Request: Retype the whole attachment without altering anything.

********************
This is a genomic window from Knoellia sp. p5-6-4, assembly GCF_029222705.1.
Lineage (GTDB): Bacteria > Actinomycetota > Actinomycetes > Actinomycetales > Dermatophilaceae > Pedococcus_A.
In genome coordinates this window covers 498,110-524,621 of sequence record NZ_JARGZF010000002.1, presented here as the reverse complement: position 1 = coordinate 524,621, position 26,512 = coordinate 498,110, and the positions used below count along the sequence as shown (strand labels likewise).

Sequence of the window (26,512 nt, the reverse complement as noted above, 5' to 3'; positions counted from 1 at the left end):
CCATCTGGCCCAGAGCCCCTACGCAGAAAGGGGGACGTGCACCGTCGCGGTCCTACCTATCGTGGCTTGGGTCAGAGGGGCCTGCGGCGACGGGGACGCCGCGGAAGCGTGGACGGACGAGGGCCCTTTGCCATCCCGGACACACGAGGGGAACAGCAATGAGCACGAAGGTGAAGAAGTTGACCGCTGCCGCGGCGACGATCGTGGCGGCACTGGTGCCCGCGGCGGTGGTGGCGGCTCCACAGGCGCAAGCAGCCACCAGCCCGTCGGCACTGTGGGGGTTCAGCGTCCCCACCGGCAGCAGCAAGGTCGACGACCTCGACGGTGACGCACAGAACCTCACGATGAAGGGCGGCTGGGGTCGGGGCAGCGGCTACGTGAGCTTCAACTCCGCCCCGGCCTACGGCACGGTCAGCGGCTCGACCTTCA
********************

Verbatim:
This is a genomic window from Knoellia sp. p5-6-4, assembly GCF_029222705.1.
Lineage (GTDB): Bacteria > Actinomycetota > Actinomycetes > Actinomycetales > Dermatophilaceae > Pedococcus_A.
In genome coordinates this window covers 498,110-524,621 of sequence record NZ_JARGZF010000002.1, presented here as the reverse complement: position 1 = coordinate 524,621, position 26,512 = coordinate 498,110, and the positions used below count along the sequence as shown (strand labels likewise).

Sequence of the window (26,512 nt, the reverse complement as noted above, 5' to 3'; positions counted from 1 at the left end):
CCATCTGGCCCAGAGCCCCTACGCAGAAAGGGGGACGTGCACCGTCGCGGTCCTACCTATCGTGGCTTGGGTCAGAGGGGCCTGCGGCGACGGGGACGCCGCGGAAGCGTGGACGGACGAGGGCCCTTTGCCATCCCGGACACACGAGGGGAACAGCAATGAGCACGAAGGTGAAGAAGTTGACCGCTGCCGCGGCGACGATCGTGGCGGCACTGGTGCCCGCGGCGGTGGTGGCGGCTCCACAGGCGCAAGCAGCCACCAGCCCGTCGGCACTGTGGGGGTTCAGCGTCCCCACCGGCAGCAGCAAGGTCGACGACCTCGACGGTGACGCACAGAACCTCACGATGAAGGGCGGCTGGGGTCGGGGCAGCGGCTACGTGAGCTTCAACTCCGCCCCGGCCTACGGCACGGTCAGCGGCTCGACCTTCA